Cyprus President Due in Lebanon Thursday for Talks on Energy Search





Cyprus President Due in Lebanon Thursday for Talks on Energy Search

Cyprus President Demetris Christofias will pay an official visit to Lebanon on Thursday to discuss the prospect of cooperation in the exploitation of offshore oil and gas.

Christofias will hold talks with President Michel Suleiman "to review economic issues and growth prospects that are opening up in the region in relation to the discovery of large reserves of hydrocarbons," a Cypriot official said on Monday.

Cyprus has forged ahead with its own energy search but is anxious to conclude demarcation agreements on maritime exclusive economic zones (EEZ) with its neighbors.

Cyprus has also signed delineation agreements with Lebanon, Egypt and Israel to pave the way for exploiting hydrocarbon deposits that criss-cross their boundaries.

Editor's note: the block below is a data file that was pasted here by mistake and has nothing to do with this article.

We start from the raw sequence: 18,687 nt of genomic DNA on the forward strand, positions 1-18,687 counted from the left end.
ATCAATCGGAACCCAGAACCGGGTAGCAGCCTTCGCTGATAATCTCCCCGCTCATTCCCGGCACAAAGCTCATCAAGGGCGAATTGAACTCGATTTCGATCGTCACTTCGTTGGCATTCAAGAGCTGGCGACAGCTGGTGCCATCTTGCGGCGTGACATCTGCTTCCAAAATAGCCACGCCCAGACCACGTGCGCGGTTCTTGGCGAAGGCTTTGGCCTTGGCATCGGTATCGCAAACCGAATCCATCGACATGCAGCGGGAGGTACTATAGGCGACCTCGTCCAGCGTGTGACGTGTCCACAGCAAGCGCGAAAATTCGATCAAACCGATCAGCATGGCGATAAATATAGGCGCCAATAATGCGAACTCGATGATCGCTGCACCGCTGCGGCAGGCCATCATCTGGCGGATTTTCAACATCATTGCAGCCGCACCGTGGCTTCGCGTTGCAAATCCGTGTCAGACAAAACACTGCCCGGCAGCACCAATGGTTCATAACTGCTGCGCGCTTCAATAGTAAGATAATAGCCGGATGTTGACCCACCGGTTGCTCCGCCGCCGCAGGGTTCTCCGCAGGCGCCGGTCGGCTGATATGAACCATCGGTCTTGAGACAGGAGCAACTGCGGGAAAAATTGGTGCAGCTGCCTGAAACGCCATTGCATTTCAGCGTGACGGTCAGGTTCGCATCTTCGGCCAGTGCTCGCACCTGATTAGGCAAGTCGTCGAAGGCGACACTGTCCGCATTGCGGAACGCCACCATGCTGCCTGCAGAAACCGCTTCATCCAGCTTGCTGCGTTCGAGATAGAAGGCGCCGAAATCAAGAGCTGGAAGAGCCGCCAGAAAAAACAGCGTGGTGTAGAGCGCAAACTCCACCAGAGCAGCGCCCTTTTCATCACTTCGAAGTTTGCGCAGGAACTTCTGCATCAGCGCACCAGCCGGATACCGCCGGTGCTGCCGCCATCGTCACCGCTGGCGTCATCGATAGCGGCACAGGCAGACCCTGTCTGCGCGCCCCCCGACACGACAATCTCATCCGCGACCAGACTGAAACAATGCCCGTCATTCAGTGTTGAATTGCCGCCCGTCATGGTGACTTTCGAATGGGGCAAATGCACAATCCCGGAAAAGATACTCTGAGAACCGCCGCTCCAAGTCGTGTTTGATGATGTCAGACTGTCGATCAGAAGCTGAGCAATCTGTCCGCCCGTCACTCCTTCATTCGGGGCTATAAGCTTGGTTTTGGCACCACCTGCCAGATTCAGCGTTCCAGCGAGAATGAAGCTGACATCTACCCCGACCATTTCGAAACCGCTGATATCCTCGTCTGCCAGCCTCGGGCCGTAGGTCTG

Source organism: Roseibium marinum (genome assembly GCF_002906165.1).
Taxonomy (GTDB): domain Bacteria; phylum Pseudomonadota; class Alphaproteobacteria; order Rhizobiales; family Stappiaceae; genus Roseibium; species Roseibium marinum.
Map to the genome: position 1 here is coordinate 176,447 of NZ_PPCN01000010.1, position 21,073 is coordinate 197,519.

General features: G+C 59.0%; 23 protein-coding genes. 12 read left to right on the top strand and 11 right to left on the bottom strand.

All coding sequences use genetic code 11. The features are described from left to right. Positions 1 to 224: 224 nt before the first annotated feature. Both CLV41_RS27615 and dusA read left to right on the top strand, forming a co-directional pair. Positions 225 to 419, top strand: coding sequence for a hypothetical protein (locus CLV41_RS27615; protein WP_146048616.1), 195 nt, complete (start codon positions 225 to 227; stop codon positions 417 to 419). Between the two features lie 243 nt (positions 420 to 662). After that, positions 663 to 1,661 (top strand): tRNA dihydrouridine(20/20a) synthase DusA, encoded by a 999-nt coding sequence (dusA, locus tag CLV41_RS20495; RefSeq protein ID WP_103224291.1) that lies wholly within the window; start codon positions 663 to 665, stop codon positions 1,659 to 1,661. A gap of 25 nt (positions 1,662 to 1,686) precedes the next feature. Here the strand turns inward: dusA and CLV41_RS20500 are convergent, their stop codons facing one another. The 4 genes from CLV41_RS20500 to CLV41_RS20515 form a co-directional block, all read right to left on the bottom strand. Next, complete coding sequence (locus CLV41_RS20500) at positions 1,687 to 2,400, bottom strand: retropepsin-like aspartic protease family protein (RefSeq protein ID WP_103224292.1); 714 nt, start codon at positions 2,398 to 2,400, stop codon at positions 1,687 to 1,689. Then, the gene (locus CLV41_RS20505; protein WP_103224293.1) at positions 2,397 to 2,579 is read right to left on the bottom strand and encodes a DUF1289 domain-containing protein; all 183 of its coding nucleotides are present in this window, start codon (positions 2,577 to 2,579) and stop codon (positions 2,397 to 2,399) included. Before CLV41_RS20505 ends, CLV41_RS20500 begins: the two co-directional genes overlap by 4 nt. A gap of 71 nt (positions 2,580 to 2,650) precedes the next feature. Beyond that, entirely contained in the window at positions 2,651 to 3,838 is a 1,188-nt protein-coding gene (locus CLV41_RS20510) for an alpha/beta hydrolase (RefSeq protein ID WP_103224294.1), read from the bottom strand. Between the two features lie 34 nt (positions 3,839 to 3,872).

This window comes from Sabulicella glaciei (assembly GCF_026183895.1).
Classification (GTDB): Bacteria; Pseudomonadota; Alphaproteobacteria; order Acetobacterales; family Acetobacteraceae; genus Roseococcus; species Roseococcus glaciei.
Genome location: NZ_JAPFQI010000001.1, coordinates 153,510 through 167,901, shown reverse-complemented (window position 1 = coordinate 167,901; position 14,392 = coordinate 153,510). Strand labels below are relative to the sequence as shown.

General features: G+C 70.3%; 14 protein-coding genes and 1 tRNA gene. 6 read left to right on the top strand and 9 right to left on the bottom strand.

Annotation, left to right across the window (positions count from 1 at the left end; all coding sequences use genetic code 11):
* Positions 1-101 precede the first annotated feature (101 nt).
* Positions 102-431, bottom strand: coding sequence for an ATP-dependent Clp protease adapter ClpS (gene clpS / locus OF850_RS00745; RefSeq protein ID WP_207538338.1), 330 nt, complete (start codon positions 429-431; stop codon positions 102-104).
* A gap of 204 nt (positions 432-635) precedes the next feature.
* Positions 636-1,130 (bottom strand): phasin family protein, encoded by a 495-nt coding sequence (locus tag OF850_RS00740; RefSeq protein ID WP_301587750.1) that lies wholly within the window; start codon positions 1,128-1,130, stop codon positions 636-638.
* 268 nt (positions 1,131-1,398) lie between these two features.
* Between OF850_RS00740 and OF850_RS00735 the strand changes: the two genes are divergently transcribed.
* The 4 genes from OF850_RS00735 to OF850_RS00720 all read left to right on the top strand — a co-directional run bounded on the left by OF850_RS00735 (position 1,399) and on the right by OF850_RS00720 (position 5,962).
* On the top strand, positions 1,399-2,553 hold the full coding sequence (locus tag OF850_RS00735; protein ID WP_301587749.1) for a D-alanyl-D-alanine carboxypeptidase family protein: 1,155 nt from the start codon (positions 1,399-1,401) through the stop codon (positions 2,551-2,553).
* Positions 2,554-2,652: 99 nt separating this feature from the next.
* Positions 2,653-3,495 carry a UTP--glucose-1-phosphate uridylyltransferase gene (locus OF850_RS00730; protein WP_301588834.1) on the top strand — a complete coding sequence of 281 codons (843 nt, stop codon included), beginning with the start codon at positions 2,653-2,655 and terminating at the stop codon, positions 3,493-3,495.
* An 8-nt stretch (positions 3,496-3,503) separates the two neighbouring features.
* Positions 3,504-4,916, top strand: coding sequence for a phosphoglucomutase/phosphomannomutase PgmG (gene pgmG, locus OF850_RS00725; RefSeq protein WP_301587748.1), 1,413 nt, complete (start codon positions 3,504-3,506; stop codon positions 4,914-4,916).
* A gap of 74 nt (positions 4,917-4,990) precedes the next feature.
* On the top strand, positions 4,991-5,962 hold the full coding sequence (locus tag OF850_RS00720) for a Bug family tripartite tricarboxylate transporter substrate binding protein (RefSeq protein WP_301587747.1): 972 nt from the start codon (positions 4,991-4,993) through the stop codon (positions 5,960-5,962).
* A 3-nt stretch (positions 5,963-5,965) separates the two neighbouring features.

But an agreement has been held up in the Lebanese parliament due to Lebanon's own dispute with Israel over sea borders.

Cypriot Speaker Yiannakis Omirou visited Lebanon in December 2012 and discussed ways to bolster cooperation between Lebanon and Cyprus.

The cabinet approved in September 2012 the proposed borders of Lebanon’s Exclusive Economic Zone in the Mediterranean.

In early November, the cabinet approved the appointment of the six members of the petroleum authority and in June, Lebanon was able to restore 530 square kilometers of a maritime zone that it considers it to be within its zone.

Lebanon has been slow to exploit its maritime resources compared with other eastern Mediterranean countries. Israel, Cyprus and Turkey are all much more advanced in drilling for oil and gas.

Exploratory drilling conducted by Houston-based Noble Energy in Block 12 of Cyprus' EEZ indicates a gross natural gas reserve of up to 254.9 billion cubic meters (9 trillion cubic feet).

Noble expects to commercially extract and transfer the natural gas to Cyprus shores by late 2018.

And Nicosia is negotiating with Italian giants ENI, France's Total and South Korea's Kogas for permits to drill for gas and oil in other blocks off Cyprus.

Cyprus hopes its energy bonanza can eventually help pull it out of recession and tackle its huge debt which has forced it to seek an EU bailout.


 














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